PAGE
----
Sunday, December 26, 2021

Mooney M20J 201, N3707H: Fatal accident occurred December 26, 2021 near Herlong Recreational Airport (KHEG), Jacksonville, Duval County, Florida

This is preliminary information, subject to change, and may contain errors. Any errors in this report will be corrected when the final report has been completed. 

The National Transportation Safety Board traveled to the scene of this accident.

Additional Participating Entities: 
Federal Aviation Administration / Flight Standards District Office; Orlando, Florida
Lycoming; Williamsport, Pennsylvania 

Sterling Silver Flyers LLC

Location: Jacksonville, Florida 
Accident Number: ERA22FA095
Date and Time: December 26, 2021, 11:04 Local
Registration: N3707H
Aircraft: Mooney M20J
Injuries: 2 Fatal
Flight Conducted Under: Part 91: General aviation - Personal

On December 26, 2021, at 1104 eastern standard time, a Mooney M20J, N3707H, was substantially damaged when it was involved in an accident in Jacksonville, Florida. The pilot and passenger were fatally injured. The airplane was operated as a Title 14 Code of Federal Regulations (CFR) Part 91 personal flight.

According to Federal Aviation Administration (FAA) preliminary tracking data, the airplane departed the Herlong Recreational Airport (HEG), Jacksonville, Florida about 1041 for a local flight to the north. The airplane returned to HEG and entered a left base leg of the traffic pattern for runway 25 about 1101. Review of an airport surveillance camera video recording revealed that the airplane performed a low approach to the runway (estimated to be about 50-100 ft above ground level (agl)) with the landing gear extended, but did not touch down. The groundspeeds recorded by the FAA tracking data varied from about 50 to 56 knots during the low pass and departure until the recorded data ended.

A witness located at the airport observed the airplane flying over the runway. When he first observed the airplane, it appeared to be flying “slowly” with a “very high angle of attack.” The nose of the airplane then lowered, and the noise of the engine RPM decreased slightly and momentarily before returning to its previous level. The engine sounded “normal” and “did not sputter, pop or falter at any time;” however, the airplane appeared to be “barely climbing.” When the airplane reached about ¾ of the way down the runway, the landing gear retracted, and the baggage door opened upward. The baggage door remained open and looked “like a sail” on top of the airplane. After the door opened, the airplane did not appear to climb any further. It “drifted or turned very slightly to the right” before the witness lost sight of it behind a tree line. The airplane was too far away from the airport surveillance video camera to see the condition of the baggage door.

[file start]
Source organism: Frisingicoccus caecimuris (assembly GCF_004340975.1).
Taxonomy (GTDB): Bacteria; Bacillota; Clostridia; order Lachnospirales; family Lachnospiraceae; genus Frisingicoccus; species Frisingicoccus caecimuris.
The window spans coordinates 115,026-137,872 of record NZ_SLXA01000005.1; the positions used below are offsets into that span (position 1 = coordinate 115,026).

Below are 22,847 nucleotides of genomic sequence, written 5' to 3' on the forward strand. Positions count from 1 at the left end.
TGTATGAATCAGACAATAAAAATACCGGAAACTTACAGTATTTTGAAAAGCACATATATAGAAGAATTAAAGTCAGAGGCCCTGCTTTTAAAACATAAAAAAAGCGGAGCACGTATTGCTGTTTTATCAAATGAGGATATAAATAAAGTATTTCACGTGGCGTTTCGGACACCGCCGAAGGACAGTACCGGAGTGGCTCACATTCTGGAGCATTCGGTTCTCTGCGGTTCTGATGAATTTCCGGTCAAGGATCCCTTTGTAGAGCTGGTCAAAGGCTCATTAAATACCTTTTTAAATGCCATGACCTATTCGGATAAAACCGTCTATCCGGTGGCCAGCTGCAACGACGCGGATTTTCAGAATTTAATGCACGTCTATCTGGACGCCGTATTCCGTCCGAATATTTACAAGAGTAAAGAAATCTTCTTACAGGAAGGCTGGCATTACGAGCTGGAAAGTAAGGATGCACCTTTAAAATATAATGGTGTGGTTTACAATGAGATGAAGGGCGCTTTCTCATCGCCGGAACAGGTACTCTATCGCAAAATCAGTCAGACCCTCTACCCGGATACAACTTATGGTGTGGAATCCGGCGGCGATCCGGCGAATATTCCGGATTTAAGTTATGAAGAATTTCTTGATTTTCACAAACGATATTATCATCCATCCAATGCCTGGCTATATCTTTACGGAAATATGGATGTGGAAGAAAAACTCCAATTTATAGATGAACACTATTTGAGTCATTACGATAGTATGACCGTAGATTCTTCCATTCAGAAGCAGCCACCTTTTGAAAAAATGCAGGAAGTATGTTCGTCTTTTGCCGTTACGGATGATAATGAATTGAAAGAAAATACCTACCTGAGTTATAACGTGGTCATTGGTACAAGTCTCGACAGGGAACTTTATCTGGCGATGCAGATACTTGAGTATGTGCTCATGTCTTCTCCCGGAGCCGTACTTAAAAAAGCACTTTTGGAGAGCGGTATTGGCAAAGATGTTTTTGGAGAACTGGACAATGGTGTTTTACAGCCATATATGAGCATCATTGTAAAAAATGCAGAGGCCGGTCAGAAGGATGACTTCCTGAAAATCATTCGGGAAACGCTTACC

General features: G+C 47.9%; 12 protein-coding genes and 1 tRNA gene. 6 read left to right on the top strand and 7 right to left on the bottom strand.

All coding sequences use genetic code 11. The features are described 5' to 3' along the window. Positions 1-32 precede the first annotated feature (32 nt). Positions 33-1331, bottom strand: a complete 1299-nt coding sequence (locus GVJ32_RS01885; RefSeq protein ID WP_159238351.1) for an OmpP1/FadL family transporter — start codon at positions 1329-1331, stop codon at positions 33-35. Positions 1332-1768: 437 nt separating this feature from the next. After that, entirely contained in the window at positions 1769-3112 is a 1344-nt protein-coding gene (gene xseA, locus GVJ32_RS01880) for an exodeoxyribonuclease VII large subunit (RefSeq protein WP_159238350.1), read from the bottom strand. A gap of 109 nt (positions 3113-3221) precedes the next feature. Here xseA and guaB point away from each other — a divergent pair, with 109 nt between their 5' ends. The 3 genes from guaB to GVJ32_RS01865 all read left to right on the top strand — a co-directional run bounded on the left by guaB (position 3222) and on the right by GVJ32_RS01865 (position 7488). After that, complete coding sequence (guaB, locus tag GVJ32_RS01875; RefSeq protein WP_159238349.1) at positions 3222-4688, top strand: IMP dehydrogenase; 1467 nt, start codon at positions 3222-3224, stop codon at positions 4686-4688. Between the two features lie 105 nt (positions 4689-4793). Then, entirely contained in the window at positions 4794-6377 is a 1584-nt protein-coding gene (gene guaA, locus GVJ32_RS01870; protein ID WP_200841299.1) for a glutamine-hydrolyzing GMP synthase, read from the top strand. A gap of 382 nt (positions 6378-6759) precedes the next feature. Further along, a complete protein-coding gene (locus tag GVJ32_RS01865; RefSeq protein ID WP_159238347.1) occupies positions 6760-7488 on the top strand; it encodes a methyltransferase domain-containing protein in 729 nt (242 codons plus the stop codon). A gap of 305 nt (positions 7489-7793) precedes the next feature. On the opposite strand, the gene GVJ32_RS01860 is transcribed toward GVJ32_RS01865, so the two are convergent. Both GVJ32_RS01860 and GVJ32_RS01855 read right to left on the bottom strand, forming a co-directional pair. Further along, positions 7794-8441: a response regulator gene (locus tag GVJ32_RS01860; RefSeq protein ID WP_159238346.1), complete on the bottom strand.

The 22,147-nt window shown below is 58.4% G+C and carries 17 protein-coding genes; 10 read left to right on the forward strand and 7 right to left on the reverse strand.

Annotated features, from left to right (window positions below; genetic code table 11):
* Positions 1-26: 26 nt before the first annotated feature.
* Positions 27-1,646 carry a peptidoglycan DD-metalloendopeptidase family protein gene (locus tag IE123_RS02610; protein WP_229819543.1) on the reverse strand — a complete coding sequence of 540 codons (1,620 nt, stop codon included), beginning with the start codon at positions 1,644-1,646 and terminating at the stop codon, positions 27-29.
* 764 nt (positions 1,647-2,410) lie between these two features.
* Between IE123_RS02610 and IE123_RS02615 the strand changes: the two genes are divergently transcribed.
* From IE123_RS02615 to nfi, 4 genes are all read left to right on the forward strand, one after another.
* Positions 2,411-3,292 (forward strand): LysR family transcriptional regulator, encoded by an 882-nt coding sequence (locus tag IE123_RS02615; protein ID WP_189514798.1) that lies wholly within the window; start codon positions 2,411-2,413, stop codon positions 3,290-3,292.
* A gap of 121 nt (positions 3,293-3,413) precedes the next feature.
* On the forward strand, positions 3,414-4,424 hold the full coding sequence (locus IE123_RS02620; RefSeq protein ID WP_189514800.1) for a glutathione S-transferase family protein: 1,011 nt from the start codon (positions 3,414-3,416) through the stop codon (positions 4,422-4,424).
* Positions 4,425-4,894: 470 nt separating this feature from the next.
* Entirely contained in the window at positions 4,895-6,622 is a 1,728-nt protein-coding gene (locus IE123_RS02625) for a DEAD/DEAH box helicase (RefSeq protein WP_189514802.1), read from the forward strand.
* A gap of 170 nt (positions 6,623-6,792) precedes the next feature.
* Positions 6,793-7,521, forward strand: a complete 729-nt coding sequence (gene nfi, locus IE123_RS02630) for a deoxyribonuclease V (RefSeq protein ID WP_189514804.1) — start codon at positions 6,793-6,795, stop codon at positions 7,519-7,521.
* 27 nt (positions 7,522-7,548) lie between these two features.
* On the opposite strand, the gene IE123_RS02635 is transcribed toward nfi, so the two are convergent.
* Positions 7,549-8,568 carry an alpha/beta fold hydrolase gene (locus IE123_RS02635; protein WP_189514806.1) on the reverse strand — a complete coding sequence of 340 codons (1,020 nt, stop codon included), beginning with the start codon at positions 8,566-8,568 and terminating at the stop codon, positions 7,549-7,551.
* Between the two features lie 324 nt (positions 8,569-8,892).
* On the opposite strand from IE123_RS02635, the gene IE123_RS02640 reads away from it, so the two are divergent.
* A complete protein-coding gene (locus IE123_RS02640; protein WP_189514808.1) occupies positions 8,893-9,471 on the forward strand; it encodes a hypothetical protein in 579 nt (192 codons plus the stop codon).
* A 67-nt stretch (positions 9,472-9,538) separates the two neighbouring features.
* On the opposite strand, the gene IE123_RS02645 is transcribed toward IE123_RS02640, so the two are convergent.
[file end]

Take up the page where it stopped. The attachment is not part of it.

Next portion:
A pilot in the HEG traffic pattern observed the airplane as it flew past the departure end of the runway. It appeared to be a “normal” departure along the extended runway centerline; however, when the airplane reached about 200-400 ft agl, the right wing dropped and the airplane “appeared to enter a spin.” The “attitude was almost vertical at this point” and the airplane continued “in this spin or spiral” until it impacted the ground. 

Examination of the accident scene revealed no debris path or ground scars in the vicinity of the wreckage. The airplane came to rest upright, with the fuselage oriented on a heading of 287° true, about ½ nautical mile from the departure end of runway 25, and about 400 ft to the right of the extended runway centerline. The fuselage section from just forward of the horizontal stabilizer to the engine
cowling was largely consumed by fire. Both wings remained largely intact, although both sustained leading edge crush damage and significant fire damage from the root area to about the outboard edge of the flaps. Both flaps were partially separated from their hinge points, and the inboard ends of both flaps were partially melted. Examination of the flap actuator jackscrew revealed 9-10 exposed threads, consistent with the flaps extended to the 10° takeoff flap setting. Both ailerons remained attached, and flight control continuity was confirmed from the left aileron to the left wing root area. The right aileron bellcrank was impact-damaged and impinged against the wing spar. The push-pull tube between the bell crank and the aileron horn was fractured. Continuity was established from the elevator and rudder control surfaces to the area of the rear seats. The pitch trim torque tube was fracture-separated at its attachment bolt just forward of the gearbox. The torque tube was manually rotated 7.5 full turns before the pitch trim reached the full airplane nose up stop. This was consistent with an as-found pitch trim position at or near the “takeoff” setting. Remnants of the three landing gear were found in the retracted positions.